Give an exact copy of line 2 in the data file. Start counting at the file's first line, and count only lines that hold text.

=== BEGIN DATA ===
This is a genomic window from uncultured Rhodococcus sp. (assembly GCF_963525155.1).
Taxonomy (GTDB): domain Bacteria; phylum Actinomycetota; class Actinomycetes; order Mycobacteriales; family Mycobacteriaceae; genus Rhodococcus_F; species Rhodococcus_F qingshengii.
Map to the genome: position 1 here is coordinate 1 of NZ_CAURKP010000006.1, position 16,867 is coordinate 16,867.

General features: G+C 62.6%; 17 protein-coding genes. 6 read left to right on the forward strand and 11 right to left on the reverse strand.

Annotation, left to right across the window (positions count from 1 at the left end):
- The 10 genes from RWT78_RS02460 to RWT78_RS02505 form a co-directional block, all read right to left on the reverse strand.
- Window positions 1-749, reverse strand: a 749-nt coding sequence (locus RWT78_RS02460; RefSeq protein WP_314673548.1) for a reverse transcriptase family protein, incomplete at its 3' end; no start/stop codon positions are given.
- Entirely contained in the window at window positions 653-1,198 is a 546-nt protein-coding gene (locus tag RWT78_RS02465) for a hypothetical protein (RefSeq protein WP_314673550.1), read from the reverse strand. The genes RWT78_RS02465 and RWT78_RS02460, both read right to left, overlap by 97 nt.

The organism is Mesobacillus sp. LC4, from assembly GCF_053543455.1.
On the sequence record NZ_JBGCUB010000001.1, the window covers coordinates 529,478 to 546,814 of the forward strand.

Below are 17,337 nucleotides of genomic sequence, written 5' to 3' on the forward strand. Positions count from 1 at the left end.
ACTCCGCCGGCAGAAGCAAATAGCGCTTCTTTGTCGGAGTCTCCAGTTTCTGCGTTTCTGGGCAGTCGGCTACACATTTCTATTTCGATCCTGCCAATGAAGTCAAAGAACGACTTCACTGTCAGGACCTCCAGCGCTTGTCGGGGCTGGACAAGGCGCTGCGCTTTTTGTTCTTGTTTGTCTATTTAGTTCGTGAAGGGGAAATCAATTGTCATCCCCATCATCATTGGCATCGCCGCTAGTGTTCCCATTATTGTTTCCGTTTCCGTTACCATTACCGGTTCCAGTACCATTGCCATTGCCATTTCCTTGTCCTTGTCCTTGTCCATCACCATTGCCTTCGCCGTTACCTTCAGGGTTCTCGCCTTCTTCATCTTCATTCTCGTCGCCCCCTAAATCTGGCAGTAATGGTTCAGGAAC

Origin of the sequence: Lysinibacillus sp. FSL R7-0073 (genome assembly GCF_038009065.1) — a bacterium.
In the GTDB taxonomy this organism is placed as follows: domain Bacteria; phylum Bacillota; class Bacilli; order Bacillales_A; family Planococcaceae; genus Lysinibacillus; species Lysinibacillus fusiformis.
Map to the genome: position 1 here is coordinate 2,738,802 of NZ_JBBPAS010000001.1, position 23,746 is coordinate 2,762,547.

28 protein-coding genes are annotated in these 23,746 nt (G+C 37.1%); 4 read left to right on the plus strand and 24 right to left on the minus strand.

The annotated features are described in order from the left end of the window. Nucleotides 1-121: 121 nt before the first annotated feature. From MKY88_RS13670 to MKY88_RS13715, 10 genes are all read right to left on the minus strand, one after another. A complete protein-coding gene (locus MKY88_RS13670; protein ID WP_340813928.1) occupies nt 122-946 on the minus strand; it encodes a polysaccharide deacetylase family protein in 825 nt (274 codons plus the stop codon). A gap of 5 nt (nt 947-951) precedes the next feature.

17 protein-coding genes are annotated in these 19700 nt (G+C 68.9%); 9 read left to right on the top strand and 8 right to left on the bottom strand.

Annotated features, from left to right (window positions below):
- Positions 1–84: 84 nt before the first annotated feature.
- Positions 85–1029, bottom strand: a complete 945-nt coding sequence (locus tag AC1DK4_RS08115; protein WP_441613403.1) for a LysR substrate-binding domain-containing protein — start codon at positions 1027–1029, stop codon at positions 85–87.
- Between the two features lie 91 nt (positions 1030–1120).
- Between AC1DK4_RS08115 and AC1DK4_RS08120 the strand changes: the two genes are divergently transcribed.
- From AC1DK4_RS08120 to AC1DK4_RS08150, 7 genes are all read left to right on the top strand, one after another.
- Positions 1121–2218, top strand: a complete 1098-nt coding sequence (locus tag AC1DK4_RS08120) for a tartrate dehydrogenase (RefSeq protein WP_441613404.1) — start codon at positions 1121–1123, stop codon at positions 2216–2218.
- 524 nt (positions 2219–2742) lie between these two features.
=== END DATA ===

Taxonomy (GTDB): domain Bacteria; phylum Actinomycetota; class Actinomycetes; order Mycobacteriales; family Mycobacteriaceae; genus Rhodococcus_F; species Rhodococcus_F qingshengii.